Domino's Pizza Takes Whole Slice Of Japan
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Domino's Pizza Enterprises ((DMP)) will acquire the Bain Capital stake in the company's Japanese venture, as Bain intends to exercise a put option to sell its minority (25%) stake by August. The joint venture was established in September 2013 with Bain holding a put option to sell its stake after three years and Domino's Pizza a call option to buy the stake after five years.
Morgan Stanley does not believe consensus estimates reflect the accretion in FY18 which occurs with 100% ownership of the Japanese business, while the earnings multiple is not demanding. As of the first half, Domino's Pizza valued the Japanese put option liability at $50.5m. Based on Morgan Stanley's FY18 forecasts for Japanese operating earnings, the 25% stake equates to $10m in net profit in FY18.
Assuming the company will fund the acquisition with debt, this would deliver 5% accretion to the broker's FY18 forecasts for earnings per share. With 100% ownership the company is fully able to drive profit and the broker expects the operating earnings (EBIT) margin in Japan to increase to 22.2% by FY20 from 11.8% in FY16.
Domino's Pizza generates around 60% of its earnings from offshore and, in the current environment, this is important. As consumers typically trade down in tough times, the broker envisages little leverage to a weakening Australian consumer environment. Morgan Stanley is also attracted to the company's long earnings growth trajectory, driven by technology upgrades and a tripling of the store numbers over the next 10 years.
UBS expects the acquisition price will be around $50m, in line with the balance sheet value of the Japanese put option liability. The broker observes negative sentiment around Australian franchisee profitability and wage underpayments are a weight on the stock, but considers these issues are overstated.
Morgans assumes a $52m tag for the Bain put option and estimates the deal to be 3-4% accretive to earnings per share. The broker also assumes further adjustments such as working capital requirements will be made to the final price, yet tempers underlying growth forecasts for FY17 and beyond because of lower same-store growth assumptions, higher depreciation and updated foreign exchange forecasts.
The broker continues to believe the company will deliver solid growth in earnings per share over the next 3-5 years. Morgans now incorporates a price/earnings ratio in its valuation methodology versus pure discounted cash flow previously. As a result, the target drops to $65.62 from $82.38 and, as the stock is trading within 10% of the target, the rating pulls back to Hold from Add.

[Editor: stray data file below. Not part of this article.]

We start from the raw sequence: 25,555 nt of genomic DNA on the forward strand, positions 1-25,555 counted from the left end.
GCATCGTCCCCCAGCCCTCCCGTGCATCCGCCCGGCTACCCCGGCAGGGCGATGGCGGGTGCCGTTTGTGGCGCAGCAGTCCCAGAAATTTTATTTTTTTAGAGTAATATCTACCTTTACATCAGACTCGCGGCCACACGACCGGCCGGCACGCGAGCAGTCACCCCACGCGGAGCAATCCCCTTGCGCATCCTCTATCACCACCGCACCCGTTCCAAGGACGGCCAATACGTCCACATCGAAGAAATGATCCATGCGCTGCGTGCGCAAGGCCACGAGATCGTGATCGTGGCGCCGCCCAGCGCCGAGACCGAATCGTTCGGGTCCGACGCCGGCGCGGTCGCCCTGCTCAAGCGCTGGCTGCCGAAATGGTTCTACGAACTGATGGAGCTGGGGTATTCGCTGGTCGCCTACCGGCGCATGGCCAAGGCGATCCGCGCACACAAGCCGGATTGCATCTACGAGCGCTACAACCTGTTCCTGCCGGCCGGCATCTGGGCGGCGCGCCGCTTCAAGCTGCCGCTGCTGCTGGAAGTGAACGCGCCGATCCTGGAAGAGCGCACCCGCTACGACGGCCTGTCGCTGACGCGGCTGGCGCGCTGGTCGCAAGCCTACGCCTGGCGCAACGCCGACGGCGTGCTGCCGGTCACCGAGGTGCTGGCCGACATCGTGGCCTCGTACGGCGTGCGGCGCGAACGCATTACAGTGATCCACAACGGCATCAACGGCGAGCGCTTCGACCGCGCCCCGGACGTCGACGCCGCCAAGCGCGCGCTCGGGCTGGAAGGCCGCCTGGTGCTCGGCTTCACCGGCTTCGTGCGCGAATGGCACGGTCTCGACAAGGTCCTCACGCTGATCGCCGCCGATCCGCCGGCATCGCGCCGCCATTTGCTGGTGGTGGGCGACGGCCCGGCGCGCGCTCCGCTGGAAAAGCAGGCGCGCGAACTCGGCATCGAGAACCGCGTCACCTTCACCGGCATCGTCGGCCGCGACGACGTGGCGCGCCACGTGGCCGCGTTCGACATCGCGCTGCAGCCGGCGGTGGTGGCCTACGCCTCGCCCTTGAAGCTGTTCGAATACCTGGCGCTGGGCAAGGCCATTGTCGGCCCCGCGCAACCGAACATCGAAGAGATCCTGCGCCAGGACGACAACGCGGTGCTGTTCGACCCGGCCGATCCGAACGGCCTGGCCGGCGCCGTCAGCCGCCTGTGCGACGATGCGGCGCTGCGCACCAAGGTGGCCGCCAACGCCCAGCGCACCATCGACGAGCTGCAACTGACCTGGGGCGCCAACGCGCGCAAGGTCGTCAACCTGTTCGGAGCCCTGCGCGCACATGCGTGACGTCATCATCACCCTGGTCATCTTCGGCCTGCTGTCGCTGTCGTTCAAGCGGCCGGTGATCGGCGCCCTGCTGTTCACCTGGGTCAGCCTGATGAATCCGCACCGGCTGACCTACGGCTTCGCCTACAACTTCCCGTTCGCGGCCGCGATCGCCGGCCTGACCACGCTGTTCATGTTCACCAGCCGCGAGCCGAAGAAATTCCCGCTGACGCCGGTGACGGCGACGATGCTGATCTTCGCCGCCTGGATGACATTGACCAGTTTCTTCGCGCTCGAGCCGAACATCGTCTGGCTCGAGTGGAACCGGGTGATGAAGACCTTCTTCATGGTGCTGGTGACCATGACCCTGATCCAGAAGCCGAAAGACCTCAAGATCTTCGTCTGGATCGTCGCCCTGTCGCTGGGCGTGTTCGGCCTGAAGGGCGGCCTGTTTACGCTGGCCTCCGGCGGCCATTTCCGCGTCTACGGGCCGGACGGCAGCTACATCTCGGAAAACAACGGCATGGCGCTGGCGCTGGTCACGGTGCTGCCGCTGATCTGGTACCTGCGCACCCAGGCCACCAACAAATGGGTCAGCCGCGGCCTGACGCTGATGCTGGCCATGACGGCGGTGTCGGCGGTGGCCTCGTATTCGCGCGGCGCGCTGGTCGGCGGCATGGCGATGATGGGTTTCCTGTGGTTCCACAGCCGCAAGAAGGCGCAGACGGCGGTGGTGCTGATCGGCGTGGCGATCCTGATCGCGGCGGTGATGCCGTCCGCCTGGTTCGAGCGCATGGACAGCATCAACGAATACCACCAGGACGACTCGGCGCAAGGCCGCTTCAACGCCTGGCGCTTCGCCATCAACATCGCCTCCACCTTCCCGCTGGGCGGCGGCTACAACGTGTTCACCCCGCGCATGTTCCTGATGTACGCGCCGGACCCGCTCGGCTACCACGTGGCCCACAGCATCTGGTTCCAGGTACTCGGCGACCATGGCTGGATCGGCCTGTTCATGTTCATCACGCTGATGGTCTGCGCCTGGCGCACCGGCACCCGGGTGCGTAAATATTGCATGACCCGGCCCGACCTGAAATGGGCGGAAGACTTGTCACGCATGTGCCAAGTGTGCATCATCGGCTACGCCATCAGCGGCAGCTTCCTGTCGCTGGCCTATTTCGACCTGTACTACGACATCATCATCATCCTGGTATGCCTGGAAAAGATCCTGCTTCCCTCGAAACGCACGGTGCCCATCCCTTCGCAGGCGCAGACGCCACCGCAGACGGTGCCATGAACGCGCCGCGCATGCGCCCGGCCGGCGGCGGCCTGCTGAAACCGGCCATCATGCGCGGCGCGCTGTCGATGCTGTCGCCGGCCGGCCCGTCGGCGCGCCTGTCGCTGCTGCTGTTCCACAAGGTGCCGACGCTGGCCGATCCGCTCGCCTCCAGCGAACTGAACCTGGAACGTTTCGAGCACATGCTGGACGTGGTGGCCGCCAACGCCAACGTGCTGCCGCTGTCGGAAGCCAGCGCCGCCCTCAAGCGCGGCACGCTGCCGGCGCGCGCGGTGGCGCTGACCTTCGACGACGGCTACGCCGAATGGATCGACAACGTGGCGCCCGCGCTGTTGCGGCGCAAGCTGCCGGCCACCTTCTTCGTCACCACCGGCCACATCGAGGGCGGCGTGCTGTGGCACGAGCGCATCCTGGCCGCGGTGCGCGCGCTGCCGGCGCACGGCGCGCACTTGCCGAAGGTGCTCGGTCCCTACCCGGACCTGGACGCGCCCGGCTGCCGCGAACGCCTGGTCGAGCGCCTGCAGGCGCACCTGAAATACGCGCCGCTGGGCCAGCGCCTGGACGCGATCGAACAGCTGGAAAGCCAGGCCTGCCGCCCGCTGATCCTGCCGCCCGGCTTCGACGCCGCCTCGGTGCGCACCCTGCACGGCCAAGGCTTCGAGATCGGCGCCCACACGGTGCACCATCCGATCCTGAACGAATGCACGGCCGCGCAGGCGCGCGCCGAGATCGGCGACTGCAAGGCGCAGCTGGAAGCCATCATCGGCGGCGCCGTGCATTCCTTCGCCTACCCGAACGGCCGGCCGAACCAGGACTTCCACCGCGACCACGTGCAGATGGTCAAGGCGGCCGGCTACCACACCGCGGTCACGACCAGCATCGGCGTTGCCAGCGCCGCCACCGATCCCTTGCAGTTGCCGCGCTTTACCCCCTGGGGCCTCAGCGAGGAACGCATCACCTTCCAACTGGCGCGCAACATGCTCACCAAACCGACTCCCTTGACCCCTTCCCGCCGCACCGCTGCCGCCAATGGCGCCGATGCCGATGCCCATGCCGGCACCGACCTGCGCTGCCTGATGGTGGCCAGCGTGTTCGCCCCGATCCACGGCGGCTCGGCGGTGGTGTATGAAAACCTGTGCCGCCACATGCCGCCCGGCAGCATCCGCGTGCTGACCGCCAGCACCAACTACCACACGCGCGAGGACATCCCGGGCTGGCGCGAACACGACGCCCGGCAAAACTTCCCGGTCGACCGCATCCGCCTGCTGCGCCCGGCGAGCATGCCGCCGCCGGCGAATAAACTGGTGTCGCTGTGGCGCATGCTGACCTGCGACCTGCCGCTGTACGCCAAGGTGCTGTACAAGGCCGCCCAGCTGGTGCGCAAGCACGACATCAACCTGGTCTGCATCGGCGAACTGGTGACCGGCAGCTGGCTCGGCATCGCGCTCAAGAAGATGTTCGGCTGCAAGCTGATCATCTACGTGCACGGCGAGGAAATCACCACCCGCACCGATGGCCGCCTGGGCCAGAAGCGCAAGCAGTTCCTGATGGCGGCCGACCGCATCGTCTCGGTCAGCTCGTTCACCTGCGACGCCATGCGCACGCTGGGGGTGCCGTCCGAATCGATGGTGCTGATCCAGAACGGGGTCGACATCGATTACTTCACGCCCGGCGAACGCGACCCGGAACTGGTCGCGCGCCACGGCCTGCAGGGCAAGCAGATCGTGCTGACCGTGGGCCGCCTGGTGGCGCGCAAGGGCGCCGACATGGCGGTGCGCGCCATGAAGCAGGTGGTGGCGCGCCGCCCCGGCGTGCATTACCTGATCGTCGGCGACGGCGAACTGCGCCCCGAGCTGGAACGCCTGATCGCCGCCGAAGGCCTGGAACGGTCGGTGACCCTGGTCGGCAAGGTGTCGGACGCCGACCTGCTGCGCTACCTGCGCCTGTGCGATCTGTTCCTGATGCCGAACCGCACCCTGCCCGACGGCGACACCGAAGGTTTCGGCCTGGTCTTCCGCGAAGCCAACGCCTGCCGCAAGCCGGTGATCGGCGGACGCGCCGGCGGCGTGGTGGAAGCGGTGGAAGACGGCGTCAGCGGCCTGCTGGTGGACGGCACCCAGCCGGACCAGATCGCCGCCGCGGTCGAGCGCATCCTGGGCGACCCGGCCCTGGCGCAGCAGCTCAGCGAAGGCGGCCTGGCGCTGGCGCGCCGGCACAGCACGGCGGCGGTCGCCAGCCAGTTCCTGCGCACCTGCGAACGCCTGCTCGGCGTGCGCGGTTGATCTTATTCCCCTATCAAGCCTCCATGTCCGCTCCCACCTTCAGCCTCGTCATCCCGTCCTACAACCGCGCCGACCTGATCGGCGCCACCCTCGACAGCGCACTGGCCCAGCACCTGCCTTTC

Opportunity In Europe
Morgans assumes same-store growth in Australia of 14.0%, Europe 3.5% and Japan 1.0%. As Europe cycles the World Cup in June and Ramadan is in this month the broker suspects this geography is unlikely to reach the bottom end of growth guidance ranges, although a stronger margin may be offsetting this.
UBS, nonetheless, believes the market is materially undervaluing the long-term opportunity available for the business by the transfer of its Australian model to Europe, specifically Germany and France. The broker estimates European revenue for the business will overtake Australasia in 2021, yet calculates the market is valuing the region are just half that of Australasia.
The share price should over time more accurately reflect this opportunity as momentum builds through the second half and beyond, the broker believes. While European margins are not expected to reach those of Australasia by 2021 the gap is expected to close materially.
UBS notes the company intends to deliver the results of its Australian franchisee audit in June. The company has flagged that the majority of future store growth will be store splits. UBS expects two thirds of incremental store growth will be via splits versus 30-40% currently.
The issue has raised concern among investors as co-locating stores creates a drag on overall sales. UBS, noting a similar strategy adopted by Domino's Group in the UK, concludes that, while splits are riskier than greenfield expansion, the impact moving forward is likely to be modest and attractive to franchisees.
Splits are beneficial to Domino's Pizza as it charges a 7% royalty and 3% margin, on UBS estimates, on food costs. The broker calculates this will created incremental drag in FY18 via cannibalisation and margin headwinds, as the company provides incentives for franchisees to split.
Nevertheless, UBS considers the net impact is more than factored into estimates and forecasts long-term Australasian operating earnings (EBITDA) margins of 42.8%, around 220 basis points under management's targets. The broker also estimates that the company can reach a 10% share of Australasian takeaways by 2025.
UBS believes the company is high-quality and deserves to trade at a premium to peers given its superior growth outlook. The company has beaten guidance seven or eight times over the last eight years by an average of around 5% and made a number of transformational acquisitions in Japan and Germany.
There are three Buy ratings on FNArena's database and three Hold. The consensus target is $67.60, suggesting 15.8% upside to the last share price. Targets range from $49 (Deutsche Bank, yet to comment on the Bain update) to $80 (Morgan Stanley).
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